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Parshas Matos Masei 5773
Candle Lighting Time: 8:14 pm
July 5, 2013
Volume 9 Issue 31
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Dvar Torah

Oh! The Places You'll Go


By Rabbi Yosef Prupas



                         If you recognize the title it is probably because you are either one of the 300,000 people who each year purchase Dr. Seuss's last book, or one of the many high school and college grads who received it as a graduation present . The book's popularity stems from its theme, which involves the journey of life and its challenges. This week is a double Parsha. The first Parsha concludes with the request of the Tribes of Gad and Reuven to settle outside the borders of Eretz Yisroel. The second begins with an account of the forty two places the Jewish People traveled throughout their forty years of "wandering" in the desert. The juxtaposition of these two topics conveys a lesson as to the  tools one should employ in the journey of life and the goals we should pursue.


                         Moshe received Tribes' request with displeasure. Rabbi Eliyahu Dessler points out that Moshe was not upset by the request to live outside of Eretz Yisroel. Rather, Moshe was concerned by the fact that it seemed that they also wanted to refrain from participating in the battle for Eretz Yisroel, which might affect the morale of the other Tribes. Why wasn't the fact that they wanted to live outside the land a reason for concern? And furthermore, shouldn't a request of such magnitude be directed to Hashem?


                         Rabbi Dessler answers that the Tribes of Reuven and Gad were on a truly elevated level, and as was common at that time due to the heightened level of prophesy, they understood very clearly their goal in life. They knew that their large amount of livestock and holdings were given to them for a higher purpose. The Tribes and Moshe both knew that they belonged just outside the borders of Eretz Yisroel. Their goal was to turn the area, and all that they owned, into vehicles for sanctification of Hashem in this world. But there was one slight problem, their request.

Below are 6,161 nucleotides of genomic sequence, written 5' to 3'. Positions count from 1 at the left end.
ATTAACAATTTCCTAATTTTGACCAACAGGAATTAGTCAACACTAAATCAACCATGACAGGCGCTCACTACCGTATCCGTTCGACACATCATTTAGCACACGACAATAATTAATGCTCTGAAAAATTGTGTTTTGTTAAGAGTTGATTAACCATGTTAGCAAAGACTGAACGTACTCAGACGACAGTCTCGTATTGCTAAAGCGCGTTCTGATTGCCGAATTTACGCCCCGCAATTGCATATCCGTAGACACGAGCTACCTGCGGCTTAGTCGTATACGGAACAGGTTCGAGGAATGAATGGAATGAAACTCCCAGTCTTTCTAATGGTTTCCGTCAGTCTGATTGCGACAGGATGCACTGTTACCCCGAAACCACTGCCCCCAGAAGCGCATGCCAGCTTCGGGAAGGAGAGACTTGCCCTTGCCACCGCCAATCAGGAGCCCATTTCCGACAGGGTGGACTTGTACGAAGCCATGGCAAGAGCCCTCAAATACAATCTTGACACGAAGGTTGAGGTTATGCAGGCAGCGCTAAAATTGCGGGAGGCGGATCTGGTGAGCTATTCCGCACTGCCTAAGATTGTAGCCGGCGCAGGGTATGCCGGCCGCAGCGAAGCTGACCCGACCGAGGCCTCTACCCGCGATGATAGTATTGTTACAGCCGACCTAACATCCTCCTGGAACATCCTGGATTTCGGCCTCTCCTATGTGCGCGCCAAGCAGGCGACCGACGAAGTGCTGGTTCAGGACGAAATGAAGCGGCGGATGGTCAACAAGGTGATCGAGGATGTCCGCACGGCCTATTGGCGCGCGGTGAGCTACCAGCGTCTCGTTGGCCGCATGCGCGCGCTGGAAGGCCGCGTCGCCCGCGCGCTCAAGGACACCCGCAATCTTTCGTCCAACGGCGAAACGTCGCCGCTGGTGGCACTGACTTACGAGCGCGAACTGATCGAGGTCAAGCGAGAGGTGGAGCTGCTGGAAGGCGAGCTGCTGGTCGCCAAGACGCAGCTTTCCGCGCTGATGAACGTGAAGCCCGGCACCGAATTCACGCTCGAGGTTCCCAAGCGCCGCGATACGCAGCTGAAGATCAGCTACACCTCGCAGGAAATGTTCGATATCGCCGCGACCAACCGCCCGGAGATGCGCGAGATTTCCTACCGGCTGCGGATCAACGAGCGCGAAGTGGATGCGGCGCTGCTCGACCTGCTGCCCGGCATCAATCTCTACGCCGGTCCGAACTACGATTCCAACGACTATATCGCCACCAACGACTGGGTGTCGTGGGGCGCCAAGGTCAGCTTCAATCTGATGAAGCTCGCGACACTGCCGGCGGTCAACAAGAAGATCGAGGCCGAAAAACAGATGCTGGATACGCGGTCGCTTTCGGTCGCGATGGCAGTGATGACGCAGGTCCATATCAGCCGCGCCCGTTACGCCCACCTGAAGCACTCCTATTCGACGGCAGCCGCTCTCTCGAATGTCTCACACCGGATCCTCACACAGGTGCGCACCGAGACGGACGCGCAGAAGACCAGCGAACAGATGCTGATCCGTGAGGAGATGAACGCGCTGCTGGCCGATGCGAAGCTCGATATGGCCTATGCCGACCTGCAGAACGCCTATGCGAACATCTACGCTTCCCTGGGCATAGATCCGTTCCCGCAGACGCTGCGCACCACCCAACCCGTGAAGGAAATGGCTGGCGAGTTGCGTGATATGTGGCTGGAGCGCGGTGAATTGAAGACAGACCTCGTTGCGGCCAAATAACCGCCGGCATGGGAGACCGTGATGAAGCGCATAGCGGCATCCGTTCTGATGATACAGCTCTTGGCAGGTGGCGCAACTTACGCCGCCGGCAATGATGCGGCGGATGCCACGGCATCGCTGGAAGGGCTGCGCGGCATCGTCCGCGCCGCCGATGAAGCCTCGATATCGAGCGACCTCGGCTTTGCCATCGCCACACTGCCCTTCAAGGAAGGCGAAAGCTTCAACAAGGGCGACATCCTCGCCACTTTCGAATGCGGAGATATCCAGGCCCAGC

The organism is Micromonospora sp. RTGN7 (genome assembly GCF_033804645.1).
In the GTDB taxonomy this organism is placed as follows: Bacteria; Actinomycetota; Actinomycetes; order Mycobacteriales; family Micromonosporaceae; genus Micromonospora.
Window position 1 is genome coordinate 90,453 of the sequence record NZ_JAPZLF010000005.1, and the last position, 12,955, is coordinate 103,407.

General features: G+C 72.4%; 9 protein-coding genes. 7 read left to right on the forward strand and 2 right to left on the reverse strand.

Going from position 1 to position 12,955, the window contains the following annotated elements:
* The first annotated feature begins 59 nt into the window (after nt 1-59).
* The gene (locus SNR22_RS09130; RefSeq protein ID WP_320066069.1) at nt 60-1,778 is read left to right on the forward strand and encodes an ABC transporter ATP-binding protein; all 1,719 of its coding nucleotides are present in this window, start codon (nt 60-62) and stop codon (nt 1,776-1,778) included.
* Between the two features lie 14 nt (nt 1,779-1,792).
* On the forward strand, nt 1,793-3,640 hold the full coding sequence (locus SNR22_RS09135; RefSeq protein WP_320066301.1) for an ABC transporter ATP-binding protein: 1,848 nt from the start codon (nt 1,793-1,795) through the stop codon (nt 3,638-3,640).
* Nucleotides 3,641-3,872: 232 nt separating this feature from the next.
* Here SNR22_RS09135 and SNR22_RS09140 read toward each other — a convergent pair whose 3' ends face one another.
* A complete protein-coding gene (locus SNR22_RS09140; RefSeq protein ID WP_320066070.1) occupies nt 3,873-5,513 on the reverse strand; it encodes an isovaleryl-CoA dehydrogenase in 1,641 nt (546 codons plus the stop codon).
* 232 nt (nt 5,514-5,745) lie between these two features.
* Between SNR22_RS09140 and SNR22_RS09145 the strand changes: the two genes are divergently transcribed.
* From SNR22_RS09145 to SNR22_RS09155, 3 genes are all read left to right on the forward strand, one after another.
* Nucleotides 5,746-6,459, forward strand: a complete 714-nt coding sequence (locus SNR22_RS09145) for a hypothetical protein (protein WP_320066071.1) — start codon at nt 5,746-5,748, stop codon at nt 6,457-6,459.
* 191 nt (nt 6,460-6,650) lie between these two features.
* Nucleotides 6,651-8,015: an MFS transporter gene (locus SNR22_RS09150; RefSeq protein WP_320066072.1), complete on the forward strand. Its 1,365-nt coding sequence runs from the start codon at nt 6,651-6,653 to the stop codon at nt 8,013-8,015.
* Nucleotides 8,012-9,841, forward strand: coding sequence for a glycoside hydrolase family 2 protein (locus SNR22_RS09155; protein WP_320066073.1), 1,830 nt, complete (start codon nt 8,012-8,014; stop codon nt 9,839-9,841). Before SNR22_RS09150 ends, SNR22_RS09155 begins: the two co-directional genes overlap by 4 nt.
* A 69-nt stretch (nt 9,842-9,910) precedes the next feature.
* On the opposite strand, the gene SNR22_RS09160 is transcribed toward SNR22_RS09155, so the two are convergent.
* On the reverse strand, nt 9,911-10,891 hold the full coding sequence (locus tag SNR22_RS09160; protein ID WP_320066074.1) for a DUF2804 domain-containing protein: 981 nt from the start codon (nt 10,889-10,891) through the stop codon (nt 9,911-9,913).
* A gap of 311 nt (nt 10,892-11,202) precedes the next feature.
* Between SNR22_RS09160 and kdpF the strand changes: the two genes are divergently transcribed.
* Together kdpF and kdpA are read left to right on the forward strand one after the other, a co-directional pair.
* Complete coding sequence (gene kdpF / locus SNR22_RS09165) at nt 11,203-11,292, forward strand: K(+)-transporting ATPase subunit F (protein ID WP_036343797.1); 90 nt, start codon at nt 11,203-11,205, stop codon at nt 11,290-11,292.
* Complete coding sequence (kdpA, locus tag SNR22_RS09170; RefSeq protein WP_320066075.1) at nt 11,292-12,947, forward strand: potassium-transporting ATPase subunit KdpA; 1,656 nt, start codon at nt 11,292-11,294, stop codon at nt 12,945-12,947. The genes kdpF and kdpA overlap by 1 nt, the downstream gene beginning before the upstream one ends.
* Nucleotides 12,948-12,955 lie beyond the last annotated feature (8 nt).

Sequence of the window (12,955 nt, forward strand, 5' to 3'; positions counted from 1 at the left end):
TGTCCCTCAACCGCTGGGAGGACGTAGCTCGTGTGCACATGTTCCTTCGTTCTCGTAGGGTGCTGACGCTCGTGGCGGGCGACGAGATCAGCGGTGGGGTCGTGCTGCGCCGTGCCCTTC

Their request was predicated on the fact that they needed a place for their animals and possessions, not a place to settle their families. Thus, although they had the right motives, they confused what was primary and what was secondary. That is why Moshe was disappointed.


                       We can now understand the juxtaposition of the episode of the Tribes of Reuven and Gad at the end of the first Parsha with the log of the travels of the Jewish people at the beginning the next.  It is to advise us on the path one should take to fulfill one's mission in life. The second Parsha describes the forty two places the Jewish people traveled to in their journey to Eretz Yisroel. The Nesivos Shalom describes at length the specific reason for each stop and the length of time spent in each place, which was dependant on how much was needed to be accomplished there. That is the analogy of our lives. Oh, the places we'll go. We all have places to go in life and things to do. Some of us live in-town, some out-of-town. There are among us those that have a lot, and others, little. But what we all have in common is a mission in life. And to survive intact throughout this journey we need to remain focused on our long-term goals. All our materialistic possessions and jobs were given to us to serve as vehicles for sanctification of Hashem's name in this world, which is our true goal in life. Let us learn from the mistake of the Tribes of Gad and Reuven, and never forget what is primary in life and what is secondary, and never confuse the two.